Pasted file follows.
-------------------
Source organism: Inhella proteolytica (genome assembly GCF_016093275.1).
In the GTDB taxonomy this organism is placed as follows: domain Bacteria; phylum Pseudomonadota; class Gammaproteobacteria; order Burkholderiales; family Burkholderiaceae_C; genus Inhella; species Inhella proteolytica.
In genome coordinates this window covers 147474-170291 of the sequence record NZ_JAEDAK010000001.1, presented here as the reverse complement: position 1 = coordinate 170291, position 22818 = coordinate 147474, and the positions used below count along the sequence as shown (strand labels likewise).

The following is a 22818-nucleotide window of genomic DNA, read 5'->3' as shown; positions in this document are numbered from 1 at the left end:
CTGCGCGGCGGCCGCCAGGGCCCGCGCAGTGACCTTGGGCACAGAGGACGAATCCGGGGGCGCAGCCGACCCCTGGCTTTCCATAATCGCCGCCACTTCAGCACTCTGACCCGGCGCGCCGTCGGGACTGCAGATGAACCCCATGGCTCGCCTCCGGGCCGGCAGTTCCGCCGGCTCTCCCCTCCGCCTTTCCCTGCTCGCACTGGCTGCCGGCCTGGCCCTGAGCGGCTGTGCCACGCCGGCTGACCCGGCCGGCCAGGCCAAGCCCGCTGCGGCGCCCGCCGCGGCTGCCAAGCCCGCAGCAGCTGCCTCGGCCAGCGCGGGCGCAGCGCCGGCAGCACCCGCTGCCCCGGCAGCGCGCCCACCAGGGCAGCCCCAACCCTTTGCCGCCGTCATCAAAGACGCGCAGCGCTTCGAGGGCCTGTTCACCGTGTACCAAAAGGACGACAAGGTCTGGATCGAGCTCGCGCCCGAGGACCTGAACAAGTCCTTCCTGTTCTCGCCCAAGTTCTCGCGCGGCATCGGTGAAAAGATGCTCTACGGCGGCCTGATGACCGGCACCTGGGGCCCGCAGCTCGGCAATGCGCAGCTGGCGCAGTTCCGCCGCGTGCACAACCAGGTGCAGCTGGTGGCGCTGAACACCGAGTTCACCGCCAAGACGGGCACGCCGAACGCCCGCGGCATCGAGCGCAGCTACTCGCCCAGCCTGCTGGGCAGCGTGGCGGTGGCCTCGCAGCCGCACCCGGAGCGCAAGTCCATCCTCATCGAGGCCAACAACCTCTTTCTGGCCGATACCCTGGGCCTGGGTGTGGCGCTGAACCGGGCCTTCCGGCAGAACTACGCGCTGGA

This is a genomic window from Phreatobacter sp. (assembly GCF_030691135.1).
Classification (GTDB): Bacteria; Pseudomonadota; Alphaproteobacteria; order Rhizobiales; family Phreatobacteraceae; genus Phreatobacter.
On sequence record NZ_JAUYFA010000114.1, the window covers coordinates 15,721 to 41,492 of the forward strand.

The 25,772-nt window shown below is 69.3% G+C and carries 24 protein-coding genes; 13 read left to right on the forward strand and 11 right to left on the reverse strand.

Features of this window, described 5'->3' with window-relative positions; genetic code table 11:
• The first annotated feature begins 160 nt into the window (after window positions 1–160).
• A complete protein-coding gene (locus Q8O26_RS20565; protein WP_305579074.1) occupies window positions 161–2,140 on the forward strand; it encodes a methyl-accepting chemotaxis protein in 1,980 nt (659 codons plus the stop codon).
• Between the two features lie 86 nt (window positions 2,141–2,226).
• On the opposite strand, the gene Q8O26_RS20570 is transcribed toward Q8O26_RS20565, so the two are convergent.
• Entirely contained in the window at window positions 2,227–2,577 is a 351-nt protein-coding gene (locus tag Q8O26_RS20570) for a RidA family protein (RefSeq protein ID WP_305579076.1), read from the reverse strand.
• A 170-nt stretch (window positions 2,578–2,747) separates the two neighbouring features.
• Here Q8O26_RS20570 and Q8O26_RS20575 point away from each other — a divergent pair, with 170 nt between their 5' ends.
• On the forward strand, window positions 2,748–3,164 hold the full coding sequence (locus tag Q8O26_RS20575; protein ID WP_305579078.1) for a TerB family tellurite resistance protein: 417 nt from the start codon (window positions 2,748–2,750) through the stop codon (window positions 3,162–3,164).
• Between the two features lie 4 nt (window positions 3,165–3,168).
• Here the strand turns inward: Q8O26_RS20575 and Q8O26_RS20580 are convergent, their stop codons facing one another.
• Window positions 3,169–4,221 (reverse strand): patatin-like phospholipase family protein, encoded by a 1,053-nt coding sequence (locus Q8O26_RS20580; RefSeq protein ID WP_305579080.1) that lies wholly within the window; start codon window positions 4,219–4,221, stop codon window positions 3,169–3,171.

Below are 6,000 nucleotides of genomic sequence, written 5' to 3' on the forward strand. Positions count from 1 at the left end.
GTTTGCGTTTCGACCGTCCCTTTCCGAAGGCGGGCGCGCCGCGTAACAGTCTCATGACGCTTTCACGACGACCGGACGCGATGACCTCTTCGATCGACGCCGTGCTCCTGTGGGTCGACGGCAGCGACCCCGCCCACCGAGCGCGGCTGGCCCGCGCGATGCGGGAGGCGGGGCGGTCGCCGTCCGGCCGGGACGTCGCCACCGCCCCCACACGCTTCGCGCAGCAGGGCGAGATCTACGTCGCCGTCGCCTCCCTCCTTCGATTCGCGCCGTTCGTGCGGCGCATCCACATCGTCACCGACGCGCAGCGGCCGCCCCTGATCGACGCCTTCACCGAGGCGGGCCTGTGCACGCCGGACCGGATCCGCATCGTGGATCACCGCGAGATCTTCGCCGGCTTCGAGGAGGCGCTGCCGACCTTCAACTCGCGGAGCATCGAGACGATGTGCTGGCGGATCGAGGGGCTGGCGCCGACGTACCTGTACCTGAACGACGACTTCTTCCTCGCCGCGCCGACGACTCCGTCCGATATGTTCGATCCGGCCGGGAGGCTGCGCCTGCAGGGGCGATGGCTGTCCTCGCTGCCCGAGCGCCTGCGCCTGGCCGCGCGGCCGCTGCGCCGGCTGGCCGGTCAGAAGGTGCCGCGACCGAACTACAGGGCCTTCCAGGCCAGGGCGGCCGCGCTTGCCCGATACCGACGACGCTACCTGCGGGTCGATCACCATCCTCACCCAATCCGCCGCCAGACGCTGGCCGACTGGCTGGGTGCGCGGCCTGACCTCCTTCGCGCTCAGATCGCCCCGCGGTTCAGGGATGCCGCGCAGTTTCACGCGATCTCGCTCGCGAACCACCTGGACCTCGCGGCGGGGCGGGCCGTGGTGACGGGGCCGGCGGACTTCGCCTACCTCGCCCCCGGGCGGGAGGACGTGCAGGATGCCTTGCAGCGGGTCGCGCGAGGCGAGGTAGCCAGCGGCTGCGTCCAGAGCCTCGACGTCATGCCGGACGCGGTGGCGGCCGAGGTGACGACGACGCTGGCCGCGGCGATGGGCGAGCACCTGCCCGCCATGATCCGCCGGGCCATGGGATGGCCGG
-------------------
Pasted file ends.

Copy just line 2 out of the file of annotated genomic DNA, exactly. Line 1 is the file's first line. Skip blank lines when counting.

In the GTDB taxonomy this organism is placed as follows: domain Bacteria; phylum Pseudomonadota; class Gammaproteobacteria; order Burkholderiales; family Burkholderiaceae_C; genus Inhella; species Inhella proteolytica.